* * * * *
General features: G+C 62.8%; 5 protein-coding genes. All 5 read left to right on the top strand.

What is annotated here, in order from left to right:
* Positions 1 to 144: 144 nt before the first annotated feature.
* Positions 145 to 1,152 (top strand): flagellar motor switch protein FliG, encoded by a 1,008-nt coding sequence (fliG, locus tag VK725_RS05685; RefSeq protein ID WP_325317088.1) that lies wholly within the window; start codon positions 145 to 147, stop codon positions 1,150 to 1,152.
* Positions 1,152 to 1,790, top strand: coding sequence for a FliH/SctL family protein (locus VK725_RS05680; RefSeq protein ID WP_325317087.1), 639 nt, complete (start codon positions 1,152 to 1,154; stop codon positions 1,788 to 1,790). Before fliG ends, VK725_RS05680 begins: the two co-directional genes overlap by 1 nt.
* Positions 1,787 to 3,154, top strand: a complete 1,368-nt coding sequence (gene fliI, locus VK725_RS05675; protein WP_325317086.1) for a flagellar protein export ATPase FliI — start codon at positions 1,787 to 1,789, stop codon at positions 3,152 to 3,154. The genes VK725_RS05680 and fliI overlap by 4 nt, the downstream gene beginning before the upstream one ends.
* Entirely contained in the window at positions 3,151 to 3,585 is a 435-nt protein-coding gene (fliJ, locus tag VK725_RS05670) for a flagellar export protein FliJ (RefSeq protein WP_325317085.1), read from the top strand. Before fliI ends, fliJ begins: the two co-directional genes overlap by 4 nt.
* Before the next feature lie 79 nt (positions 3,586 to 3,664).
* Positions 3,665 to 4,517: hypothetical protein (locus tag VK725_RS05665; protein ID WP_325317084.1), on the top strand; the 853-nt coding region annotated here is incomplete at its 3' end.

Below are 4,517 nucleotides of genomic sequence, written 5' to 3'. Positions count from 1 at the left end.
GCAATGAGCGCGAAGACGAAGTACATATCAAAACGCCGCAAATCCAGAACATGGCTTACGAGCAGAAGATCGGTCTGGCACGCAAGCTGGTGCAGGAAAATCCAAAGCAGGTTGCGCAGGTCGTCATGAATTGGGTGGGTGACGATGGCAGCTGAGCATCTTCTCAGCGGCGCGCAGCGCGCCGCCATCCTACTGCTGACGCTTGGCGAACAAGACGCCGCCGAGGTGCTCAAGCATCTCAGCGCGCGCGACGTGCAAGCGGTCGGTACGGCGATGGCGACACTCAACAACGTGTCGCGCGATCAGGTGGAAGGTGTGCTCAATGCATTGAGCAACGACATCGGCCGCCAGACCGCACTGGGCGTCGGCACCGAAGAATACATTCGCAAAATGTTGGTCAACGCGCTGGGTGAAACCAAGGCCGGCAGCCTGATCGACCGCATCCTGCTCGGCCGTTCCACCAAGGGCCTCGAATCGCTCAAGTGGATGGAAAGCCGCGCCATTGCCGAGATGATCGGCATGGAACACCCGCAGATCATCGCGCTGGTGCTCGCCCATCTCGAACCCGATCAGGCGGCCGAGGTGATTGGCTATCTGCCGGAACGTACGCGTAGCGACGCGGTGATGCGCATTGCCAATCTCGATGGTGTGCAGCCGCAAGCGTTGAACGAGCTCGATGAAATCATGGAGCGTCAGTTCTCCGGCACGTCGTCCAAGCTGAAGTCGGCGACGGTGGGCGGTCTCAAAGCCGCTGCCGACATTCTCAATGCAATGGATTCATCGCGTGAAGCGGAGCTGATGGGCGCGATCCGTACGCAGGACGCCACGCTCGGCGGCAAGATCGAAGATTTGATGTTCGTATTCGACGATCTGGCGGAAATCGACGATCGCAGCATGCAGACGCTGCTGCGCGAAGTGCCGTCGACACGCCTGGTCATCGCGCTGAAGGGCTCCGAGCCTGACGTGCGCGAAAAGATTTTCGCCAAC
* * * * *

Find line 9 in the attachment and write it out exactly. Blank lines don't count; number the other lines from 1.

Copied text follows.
* Positions 3,665 to 4,517: hypothetical protein (locus tag VK725_RS05665; protein ID WP_325317084.1), on the top strand; the 853-nt coding region annotated here is incomplete at its 3' end.